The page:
Animal Welfare Victoria (AWV) is also aware that the cat vaccination shortages pose challenges for boarding facilities that must comply with requirements under the Victorian Code of Practice for the Operations of Boarding Establishments (including catteries).

For registered boarding facilities, concerns must be raised directly with the relevant local council as the registering and regulating authority. Importantly, previous advice (2022), already acknowledges the use of triennial vaccines for dogs and cats for the purposes of entering a boarding establishment.

As a result of the vaccination shortage, it is reasonable to discuss and identify suitable alternatives with concerned facilities, as any compliance activity is at your discretion. Veterinary advice should also be sought prior to determining whether to accept unvaccinated cats into any facility.

Potential options to explore include:

  • Acceptance of cats vaccinated under a triennial routine.
  • Acceptance of cats overdue for their next vaccination booster by a small margin.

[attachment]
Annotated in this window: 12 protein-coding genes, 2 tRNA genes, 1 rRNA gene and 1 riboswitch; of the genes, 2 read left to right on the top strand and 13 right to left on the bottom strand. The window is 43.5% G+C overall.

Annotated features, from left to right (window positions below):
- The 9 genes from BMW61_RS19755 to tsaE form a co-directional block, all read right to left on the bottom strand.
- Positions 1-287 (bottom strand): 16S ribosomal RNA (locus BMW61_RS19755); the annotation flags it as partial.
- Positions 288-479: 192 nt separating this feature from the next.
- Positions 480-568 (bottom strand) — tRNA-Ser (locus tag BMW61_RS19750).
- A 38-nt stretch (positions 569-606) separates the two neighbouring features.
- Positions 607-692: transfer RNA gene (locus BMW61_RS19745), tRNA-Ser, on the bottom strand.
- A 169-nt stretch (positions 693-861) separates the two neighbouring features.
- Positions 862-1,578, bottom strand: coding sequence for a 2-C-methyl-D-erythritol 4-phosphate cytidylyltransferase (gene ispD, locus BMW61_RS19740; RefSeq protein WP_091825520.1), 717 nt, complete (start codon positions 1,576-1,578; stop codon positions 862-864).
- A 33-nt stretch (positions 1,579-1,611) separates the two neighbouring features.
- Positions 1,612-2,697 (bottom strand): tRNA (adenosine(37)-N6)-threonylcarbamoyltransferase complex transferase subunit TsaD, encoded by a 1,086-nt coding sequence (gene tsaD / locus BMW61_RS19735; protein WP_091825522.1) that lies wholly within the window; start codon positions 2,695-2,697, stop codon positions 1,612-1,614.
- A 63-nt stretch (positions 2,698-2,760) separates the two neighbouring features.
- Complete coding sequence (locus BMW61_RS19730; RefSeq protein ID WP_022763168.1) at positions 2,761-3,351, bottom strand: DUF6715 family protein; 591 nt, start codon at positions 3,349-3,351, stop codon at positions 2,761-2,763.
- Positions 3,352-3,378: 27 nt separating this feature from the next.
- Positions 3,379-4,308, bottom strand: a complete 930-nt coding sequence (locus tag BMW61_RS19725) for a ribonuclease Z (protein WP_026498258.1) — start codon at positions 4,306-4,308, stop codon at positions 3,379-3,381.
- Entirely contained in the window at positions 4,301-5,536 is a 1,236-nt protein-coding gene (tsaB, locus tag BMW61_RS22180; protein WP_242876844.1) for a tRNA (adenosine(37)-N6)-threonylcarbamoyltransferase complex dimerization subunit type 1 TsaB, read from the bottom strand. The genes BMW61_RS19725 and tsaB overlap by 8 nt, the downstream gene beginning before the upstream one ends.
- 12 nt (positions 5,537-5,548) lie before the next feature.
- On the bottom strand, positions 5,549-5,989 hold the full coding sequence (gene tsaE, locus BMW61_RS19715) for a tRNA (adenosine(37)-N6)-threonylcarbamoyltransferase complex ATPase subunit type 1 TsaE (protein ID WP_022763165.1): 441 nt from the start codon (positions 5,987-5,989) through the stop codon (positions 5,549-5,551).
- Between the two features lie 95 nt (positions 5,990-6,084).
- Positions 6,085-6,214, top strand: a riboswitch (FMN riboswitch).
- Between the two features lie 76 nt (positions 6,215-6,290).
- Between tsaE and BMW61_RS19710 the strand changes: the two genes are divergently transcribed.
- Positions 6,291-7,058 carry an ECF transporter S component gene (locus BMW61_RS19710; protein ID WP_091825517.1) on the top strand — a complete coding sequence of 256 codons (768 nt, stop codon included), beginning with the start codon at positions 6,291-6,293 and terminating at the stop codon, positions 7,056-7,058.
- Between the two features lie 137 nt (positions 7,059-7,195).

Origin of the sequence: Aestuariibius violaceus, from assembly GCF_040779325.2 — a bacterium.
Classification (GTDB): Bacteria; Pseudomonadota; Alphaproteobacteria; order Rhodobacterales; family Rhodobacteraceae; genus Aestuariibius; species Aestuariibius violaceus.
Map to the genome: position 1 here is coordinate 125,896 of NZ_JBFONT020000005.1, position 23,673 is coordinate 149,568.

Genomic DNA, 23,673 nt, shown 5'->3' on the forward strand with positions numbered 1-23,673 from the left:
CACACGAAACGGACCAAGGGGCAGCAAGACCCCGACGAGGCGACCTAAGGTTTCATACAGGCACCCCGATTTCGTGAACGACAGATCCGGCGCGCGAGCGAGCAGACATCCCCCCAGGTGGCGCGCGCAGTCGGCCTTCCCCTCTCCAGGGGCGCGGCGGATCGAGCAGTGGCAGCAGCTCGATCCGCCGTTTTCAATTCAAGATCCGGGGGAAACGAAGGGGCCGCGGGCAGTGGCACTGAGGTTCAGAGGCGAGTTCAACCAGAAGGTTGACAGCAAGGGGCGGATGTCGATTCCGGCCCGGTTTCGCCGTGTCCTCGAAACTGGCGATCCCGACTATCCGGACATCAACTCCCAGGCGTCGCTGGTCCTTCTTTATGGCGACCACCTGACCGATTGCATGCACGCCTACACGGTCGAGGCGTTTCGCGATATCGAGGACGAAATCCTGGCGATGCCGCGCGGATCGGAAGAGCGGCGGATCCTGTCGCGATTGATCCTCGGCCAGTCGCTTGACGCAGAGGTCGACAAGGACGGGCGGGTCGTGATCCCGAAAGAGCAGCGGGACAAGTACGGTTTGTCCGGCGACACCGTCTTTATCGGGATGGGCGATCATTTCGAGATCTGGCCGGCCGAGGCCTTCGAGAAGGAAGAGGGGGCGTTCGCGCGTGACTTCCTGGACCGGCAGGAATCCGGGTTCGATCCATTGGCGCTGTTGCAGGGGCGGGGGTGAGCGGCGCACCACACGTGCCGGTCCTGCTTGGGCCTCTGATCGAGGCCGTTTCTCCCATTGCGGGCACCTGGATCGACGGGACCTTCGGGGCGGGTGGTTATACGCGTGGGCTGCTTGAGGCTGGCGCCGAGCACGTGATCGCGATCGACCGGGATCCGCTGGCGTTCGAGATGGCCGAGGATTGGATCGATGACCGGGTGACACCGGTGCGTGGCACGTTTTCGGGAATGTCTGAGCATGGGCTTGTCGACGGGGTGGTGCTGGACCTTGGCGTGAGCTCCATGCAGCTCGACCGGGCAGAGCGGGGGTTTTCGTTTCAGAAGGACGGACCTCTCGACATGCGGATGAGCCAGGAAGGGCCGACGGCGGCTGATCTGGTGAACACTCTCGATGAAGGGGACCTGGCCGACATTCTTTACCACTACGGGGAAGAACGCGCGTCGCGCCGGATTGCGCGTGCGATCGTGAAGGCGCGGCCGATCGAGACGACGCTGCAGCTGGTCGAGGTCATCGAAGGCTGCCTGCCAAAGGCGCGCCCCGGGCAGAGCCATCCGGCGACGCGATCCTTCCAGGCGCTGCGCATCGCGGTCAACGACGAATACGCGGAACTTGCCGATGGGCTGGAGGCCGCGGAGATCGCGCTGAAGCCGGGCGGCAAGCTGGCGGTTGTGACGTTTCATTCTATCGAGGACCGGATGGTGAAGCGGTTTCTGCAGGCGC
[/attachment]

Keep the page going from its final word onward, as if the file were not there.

• Seeking veterinary advice on whether unvaccinated cats can be safely boarded in isolation from other cats.
  • Provision of paperwork to an owner requesting acknowledgement of a potentially higher risk of illness and disease when boarding an unvaccinated cat.
  • Implement enhanced biosecurity measures, such as vet checks upon arrival (or record of pre-arrival vet check from owner), increased cleaning and disinfection routines, as well as increased monitoring for any illness or symptoms throughout a cat’s stay.
  • Refusal to accept cats not up to date with their vaccination regime.

AWV encourages councils to work with their registered boarding facilities, particularly with the upcoming holiday period.

Whatever option is decided upon, businesses must keep animal records up to date, to ensure all relevant information can be supplied to local council if required (especially if discretion is needed by the relevant council regarding compliance with the Code).